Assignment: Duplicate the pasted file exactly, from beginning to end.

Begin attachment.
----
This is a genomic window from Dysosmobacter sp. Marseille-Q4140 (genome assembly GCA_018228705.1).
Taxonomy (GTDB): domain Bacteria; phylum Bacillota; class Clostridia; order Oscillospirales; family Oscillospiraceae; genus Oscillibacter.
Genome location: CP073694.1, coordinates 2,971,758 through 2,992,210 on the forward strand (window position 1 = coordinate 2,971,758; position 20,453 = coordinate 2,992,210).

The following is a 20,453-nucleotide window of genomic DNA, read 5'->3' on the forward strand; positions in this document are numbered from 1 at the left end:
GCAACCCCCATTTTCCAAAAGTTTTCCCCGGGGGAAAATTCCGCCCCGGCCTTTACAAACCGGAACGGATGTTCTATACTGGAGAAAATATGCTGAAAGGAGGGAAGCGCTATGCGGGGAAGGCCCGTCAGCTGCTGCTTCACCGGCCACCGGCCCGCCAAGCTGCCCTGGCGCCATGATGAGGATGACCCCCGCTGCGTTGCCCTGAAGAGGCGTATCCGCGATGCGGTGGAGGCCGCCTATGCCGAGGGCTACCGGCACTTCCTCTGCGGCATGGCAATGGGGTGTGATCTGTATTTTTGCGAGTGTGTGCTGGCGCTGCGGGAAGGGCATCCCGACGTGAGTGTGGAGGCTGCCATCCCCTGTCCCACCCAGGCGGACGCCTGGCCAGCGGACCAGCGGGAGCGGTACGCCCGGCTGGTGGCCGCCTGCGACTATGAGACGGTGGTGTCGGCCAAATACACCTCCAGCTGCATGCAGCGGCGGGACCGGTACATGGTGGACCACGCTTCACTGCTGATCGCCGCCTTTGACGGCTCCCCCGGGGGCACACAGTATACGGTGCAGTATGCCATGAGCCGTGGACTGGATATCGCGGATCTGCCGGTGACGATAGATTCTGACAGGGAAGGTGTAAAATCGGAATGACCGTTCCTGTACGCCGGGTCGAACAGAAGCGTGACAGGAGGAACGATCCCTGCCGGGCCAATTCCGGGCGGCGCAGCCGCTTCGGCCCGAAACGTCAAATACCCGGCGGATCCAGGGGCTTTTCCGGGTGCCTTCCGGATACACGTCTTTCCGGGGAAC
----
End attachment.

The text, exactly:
This is a genomic window from Dysosmobacter sp. Marseille-Q4140 (genome assembly GCA_018228705.1).
Taxonomy (GTDB): domain Bacteria; phylum Bacillota; class Clostridia; order Oscillospirales; family Oscillospiraceae; genus Oscillibacter.
Genome location: CP073694.1, coordinates 2,971,758 through 2,992,210 on the forward strand (window position 1 = coordinate 2,971,758; position 20,453 = coordinate 2,992,210).

The following is a 20,453-nucleotide window of genomic DNA, read 5'->3' on the forward strand; positions in this document are numbered from 1 at the left end:
GCAACCCCCATTTTCCAAAAGTTTTCCCCGGGGGAAAATTCCGCCCCGGCCTTTACAAACCGGAACGGATGTTCTATACTGGAGAAAATATGCTGAAAGGAGGGAAGCGCTATGCGGGGAAGGCCCGTCAGCTGCTGCTTCACCGGCCACCGGCCCGCCAAGCTGCCCTGGCGCCATGATGAGGATGACCCCCGCTGCGTTGCCCTGAAGAGGCGTATCCGCGATGCGGTGGAGGCCGCCTATGCCGAGGGCTACCGGCACTTCCTCTGCGGCATGGCAATGGGGTGTGATCTGTATTTTTGCGAGTGTGTGCTGGCGCTGCGGGAAGGGCATCCCGACGTGAGTGTGGAGGCTGCCATCCCCTGTCCCACCCAGGCGGACGCCTGGCCAGCGGACCAGCGGGAGCGGTACGCCCGGCTGGTGGCCGCCTGCGACTATGAGACGGTGGTGTCGGCCAAATACACCTCCAGCTGCATGCAGCGGCGGGACCGGTACATGGTGGACCACGCTTCACTGCTGATCGCCGCCTTTGACGGCTCCCCCGGGGGCACACAGTATACGGTGCAGTATGCCATGAGCCGTGGACTGGATATCGCGGATCTGCCGGTGACGATAGATTCTGACAGGGAAGGTGTAAAATCGGAATGACCGTTCCTGTACGCCGGGTCGAACAGAAGCGTGACAGGAGGAACGATCCCTGCCGGGCCAATTCCGGGCGGCGCAGCCGCTTCGGCCCGAAACGTCAAATACCCGGCGGATCCAGGGGCTTTTCCGGGTGCCTTCCGGATACACGTCTTTCCGGGGAAC